The results are in. John Schneider and Pete Carroll selected 11 new players in the 2017 draft, tied with 2013 for the most players selected by the duo since joining up in 2010. As we saw in that season, quantity does not mean quality. Only Luke Willson remains on the team from that draft, and appears to have the ceiling of a solid role player. That 2013 class was widely panned as one of the least talented groups to come out of college, and that has proven out as the Seahawks added the 2nd (Luke Joeckel) and 3rd pick (Dion Jordan) of that draft to their roster for modest compensation. This class is expected to be far more talented, especially in the secondary. Schneider dipped deeply into that group, selecting four defensive backs, but none until the 90th pick. That will ultimately be the way this Seahawks draft will be judged. They addressed the right positions, but did they maximize their value? One thing is certain; there will be intense competition in training camp at positions that have been mostly stable.
What I am most excited about
1. The competition along the defensive line, and the potentially upgraded pass rush
The Seahawks had a damn good defensive line last year. They led the NFL in rush defense. They were tied for third in sacks. Michael Bennett, Cliff Avril, and Frank Clark were the top sack trio in the playoffs last year, and that was with Bennett missing considerable time due to injury.
Cassius Marsh also stepped up with 3.0 sacks. Those four are back, and now Malik McDowell, Quinton Jefferson, and Dion Jordan have been added to the mix. Carroll mentioned Jordan being used on the inside of the defensive line. The big fellas who focus on stuffing the run, Jarran Reed and Ahtyba Rubin are back and now have Nazair Jones to step in and help.
One thing that has held the Seahawks back a bit the past few years is the lack of interior pressure generated by their base defensive line. Guys like Rubin, Reed and Tony McDaniel were great at stopping the run, but did very little against the pass.
It is unclear exactly how Carroll wants to deploy McDowell, but if he can step in at the 3-technique defensive tackle where McDaniel started last year, he would appear to represent a major upgrade to Seattle’s pass rush on first and second down.
The assumption was that Reed and Rubin would start, and that Reed would replace McDaniel’s role, or that Jones would step into that role while Reed and Rubin rotated. The thought here is that McDowell takes over McDaniel’s role. To do that, he would need to prove he can be stout against the run first. Carroll will not tolerate a porous run defense just to get more pass rush out there. If it can work, however, that would allow Bennett and Avril to crash the edge on early downs, with Clark and Marsh available to rotate, with McDowell and Rubin inside with Reed and Jones available to rotate. In nickel situations, Bennett could slide inside next to McDowell and Clark and Avril could man the edges. Keep in mind that Jordan and McDowell are 6’6″ and Jones is 6’5″. That is a lot of height on the interior line.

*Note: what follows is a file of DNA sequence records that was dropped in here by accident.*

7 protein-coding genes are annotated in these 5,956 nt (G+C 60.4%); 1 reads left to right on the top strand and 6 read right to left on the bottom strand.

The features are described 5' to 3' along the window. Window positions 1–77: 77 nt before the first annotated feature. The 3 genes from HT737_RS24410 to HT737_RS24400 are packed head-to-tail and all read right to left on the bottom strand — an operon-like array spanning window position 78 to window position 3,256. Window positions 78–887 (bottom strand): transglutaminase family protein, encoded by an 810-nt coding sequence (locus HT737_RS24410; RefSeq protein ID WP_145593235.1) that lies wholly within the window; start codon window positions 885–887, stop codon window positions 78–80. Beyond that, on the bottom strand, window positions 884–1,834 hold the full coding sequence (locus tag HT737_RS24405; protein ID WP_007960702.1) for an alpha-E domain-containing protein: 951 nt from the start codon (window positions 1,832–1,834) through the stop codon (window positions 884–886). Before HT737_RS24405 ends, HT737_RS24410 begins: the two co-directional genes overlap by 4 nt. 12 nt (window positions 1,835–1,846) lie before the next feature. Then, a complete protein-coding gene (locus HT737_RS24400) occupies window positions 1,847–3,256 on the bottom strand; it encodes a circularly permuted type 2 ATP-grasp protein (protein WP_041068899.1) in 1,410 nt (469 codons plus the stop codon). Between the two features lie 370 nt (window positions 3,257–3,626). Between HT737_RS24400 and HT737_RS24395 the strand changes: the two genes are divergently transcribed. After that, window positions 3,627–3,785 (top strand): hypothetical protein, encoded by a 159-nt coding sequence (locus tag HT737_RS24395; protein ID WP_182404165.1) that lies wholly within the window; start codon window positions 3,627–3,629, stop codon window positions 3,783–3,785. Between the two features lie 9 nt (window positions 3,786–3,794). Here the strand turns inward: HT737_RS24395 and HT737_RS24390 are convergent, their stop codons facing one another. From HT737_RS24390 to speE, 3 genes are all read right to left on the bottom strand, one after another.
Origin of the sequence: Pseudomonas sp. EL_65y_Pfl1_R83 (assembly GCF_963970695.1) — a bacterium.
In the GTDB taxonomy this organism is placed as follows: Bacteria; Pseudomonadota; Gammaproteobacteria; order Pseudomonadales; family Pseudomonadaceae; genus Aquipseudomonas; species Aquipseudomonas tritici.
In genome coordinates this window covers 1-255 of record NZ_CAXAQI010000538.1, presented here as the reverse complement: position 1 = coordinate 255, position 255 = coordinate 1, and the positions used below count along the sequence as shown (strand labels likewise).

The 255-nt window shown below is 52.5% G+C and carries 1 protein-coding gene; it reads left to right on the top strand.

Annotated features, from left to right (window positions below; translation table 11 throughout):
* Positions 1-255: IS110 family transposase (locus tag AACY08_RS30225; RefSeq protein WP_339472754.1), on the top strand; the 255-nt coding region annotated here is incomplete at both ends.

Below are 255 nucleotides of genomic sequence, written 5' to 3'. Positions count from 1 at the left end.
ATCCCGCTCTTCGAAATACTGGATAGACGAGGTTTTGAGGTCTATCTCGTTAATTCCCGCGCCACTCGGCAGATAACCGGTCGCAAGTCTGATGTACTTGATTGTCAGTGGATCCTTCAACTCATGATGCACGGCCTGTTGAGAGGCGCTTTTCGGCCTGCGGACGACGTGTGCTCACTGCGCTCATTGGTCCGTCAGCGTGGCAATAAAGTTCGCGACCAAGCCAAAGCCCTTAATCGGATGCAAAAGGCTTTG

2. Seattle added an elite athlete in Shaquill Griffin at corner
Ethan Young, a Seattle-based number cruncher who does scouting for Bleacher Report, created a new statistical measure for identifying transcendent athletes for the NFL. Some of you may be familiar with SPARQ (Speed, Power, Agility, Reaction, Quickness), which measures a number of athletic test scores to arrive at an evaluation of general athleticism. Nike bought SPARQ, but eventually stopped using it. It is believed the Seahawks gained an edge early on in the Carroll and Schneider era by using something like SPARQ in their draft evaluations. Once that information spread across the league, they lost that edge. Young saw some flaws in SPARQ. For example, it does not take into account and size or length measurables other than weight. To remedy that, he created the True Freak Rating to account for height, weight, arm length, and hand size. He took it a step farther by then blending SPARQ and the True Freak Rating into a composite score he calls SLA (Size, Length, Athleticism).
Young applied his new scoring system to the prospects coming out of college this year. I highly recommend reading his full report here and following him on Twitter here.
A large number of the Seahawks draft picks scored quite well. Griffin, though, jumps out as this was a deep cornerback class and he appears to be one of the top athletes available. Seattle has tried to take corners with clear athletic limitations later in the draft and lean on their coaching, scheme, and safety play to cover up their flaws. Griffin could be the exception.